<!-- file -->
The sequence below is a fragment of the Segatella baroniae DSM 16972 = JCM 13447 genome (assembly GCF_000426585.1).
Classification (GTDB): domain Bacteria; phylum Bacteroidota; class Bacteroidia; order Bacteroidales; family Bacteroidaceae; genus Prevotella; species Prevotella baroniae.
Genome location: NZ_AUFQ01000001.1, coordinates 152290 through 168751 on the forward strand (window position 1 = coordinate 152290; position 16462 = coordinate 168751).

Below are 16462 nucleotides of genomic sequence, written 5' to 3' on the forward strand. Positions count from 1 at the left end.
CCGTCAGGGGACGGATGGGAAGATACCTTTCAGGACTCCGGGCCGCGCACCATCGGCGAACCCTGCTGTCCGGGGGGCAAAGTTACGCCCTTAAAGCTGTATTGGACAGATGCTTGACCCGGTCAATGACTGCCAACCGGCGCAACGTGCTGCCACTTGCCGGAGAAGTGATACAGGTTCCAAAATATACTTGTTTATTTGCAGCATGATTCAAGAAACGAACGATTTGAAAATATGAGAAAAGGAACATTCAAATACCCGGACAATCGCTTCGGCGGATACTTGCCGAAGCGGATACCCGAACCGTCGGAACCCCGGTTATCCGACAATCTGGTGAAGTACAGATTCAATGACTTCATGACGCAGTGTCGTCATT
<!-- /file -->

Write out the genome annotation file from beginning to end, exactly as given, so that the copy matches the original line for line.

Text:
The sequence below is a fragment of the Segatella baroniae DSM 16972 = JCM 13447 genome (assembly GCF_000426585.1).
Classification (GTDB): domain Bacteria; phylum Bacteroidota; class Bacteroidia; order Bacteroidales; family Bacteroidaceae; genus Prevotella; species Prevotella baroniae.
Genome location: NZ_AUFQ01000001.1, coordinates 152290 through 168751 on the forward strand (window position 1 = coordinate 152290; position 16462 = coordinate 168751).

Below are 16462 nucleotides of genomic sequence, written 5' to 3' on the forward strand. Positions count from 1 at the left end.
CCGTCAGGGGACGGATGGGAAGATACCTTTCAGGACTCCGGGCCGCGCACCATCGGCGAACCCTGCTGTCCGGGGGGCAAAGTTACGCCCTTAAAGCTGTATTGGACAGATGCTTGACCCGGTCAATGACTGCCAACCGGCGCAACGTGCTGCCACTTGCCGGAGAAGTGATACAGGTTCCAAAATATACTTGTTTATTTGCAGCATGATTCAAGAAACGAACGATTTGAAAATATGAGAAAAGGAACATTCAAATACCCGGACAATCGCTTCGGCGGATACTTGCCGAAGCGGATACCCGAACCGTCGGAACCCCGGTTATCCGACAATCTGGTGAAGTACAGATTCAATGACTTCATGACGCAGTGTCGTCATT